With a population of around 35,000 and located on the north island, Gisborne exudes history at every turn. Maori for “Great standing place of Kiwa”, Kiwa was a leading figure aboard the Maori ancestral canoe, Takitimu, which ran aground in Gisborne around 1450 AD. After landing, Kiwa became a coastal guardian, eventually marrying Parawhenuamea, the keeper of the streams. The union point of three rivers and the first place to see the sun, the city is filled with light and laugher and gracefully squeezes surfer’s beaches with the district’s colonial past. Captain Cook made his first landfall here, John Harris set up his first trading station in the then village and today, Gisborn is the major centre of Maori cultural life.Suffice to say then that the city is a watery wonderland. With its picture perfect beaches, what savvy traveller does not want to add being among the first people in the world to say they have watched the sky change colour as the sun bursts from out of the sea. A place of nature, spectacular beach cliff views are all just part and parcel of everyday life here, and easy walks from the centre of town to the Titirangi Reserve will award you with yet more unbelievable 180˚ vistas from Poverty Bay to Gisborne City; stretch your eyes with the panorama, while stretching your legs on one of the many enjoyable walks.A perfect place to stroll, amble and wander, like much of New Zealand Gisborne keeps a healthy respect for history and nature and enjoys a very laid back feel.
Day 5 - Day 5 Napier NEW ZEALAND
Sip the fine wines of legendary producers, visit Cape Kidnappers’ crowds of birdlife, and wander the stylish streets of the world’s art deco capital, during your time in handsome Napier. Located on the huge arc of Hawke’s Bay, Napier enjoys a generous Mediterranean style climate and a breezy cafe culture. A green, outdoor town, wander Marine Parade, which borders the rich blue Pacific and invites you to stroll along a tree-lined two-mile seafront. Take the gentle hike up to Bluff Hill, for panoramic views over the lively Napier Port and out towards Cape Kidnappers - given its name following a clash between Captain Cook’s settlers and the local Maori population. Here you’ll encounter one of the world’s largest mainland gannet colonies creating a colourful cacophony by the sea. Set on sheer cliffs, the golden-headed birds are an incredible sight, swirling overhead and dancing before you. The city’s renowned Art Deco architecture glows in the sunshine of New Zealand’s North Island. Built following the devastating 7.8 magnitude earthquake, which ripped through the region in 1931. The rebuild, in the architectural fashion of the time, has left an authentic treasure-trove of 30s style buildings. Grapes thrive in the warm, dry climate of Napier and Hawke’s Bay, which is one of New Zealand’s oldest wine regions. Swirl glasses in waterfront bars or head out to walk among the vineyards of pinot gris and syrah grapes, learning of the climate conditions that help add sophisticated flavour to every bottle.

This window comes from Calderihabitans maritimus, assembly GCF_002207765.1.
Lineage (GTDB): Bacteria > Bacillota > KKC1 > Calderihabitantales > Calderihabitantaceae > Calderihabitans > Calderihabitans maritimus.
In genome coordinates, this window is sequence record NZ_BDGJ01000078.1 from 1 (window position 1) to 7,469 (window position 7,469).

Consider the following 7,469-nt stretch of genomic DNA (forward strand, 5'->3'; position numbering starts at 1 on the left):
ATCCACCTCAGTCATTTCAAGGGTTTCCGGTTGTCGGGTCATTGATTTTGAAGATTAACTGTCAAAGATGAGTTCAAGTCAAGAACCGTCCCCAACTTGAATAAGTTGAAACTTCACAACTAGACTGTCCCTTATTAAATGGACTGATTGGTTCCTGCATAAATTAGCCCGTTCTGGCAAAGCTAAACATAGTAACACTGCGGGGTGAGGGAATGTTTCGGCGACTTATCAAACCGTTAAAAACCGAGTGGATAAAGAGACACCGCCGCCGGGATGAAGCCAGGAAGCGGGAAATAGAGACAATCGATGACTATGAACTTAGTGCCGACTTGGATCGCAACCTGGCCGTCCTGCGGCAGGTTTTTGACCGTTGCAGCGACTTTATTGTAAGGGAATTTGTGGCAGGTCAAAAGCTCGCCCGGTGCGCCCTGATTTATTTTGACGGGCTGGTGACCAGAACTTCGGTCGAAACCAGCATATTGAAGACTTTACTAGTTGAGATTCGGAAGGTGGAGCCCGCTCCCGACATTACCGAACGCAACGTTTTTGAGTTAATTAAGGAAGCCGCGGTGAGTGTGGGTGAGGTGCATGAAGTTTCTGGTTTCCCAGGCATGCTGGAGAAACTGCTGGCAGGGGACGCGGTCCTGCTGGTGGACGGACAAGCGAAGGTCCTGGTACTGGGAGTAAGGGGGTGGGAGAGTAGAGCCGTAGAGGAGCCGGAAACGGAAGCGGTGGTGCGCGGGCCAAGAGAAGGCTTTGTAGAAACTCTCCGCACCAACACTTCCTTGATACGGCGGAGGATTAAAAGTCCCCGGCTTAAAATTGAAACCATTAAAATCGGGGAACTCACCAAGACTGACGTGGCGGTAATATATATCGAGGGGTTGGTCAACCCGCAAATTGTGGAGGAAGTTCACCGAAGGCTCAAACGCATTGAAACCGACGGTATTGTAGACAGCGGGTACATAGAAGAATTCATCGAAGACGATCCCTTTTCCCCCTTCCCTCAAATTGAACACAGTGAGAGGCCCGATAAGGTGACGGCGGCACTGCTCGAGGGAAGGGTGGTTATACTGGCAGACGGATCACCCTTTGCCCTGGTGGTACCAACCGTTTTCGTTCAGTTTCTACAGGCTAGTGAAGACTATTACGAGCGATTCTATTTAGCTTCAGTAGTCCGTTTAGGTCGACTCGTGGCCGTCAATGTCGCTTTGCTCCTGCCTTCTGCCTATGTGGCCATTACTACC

Day 6 - Day 6 Wellington NEW ZEALAND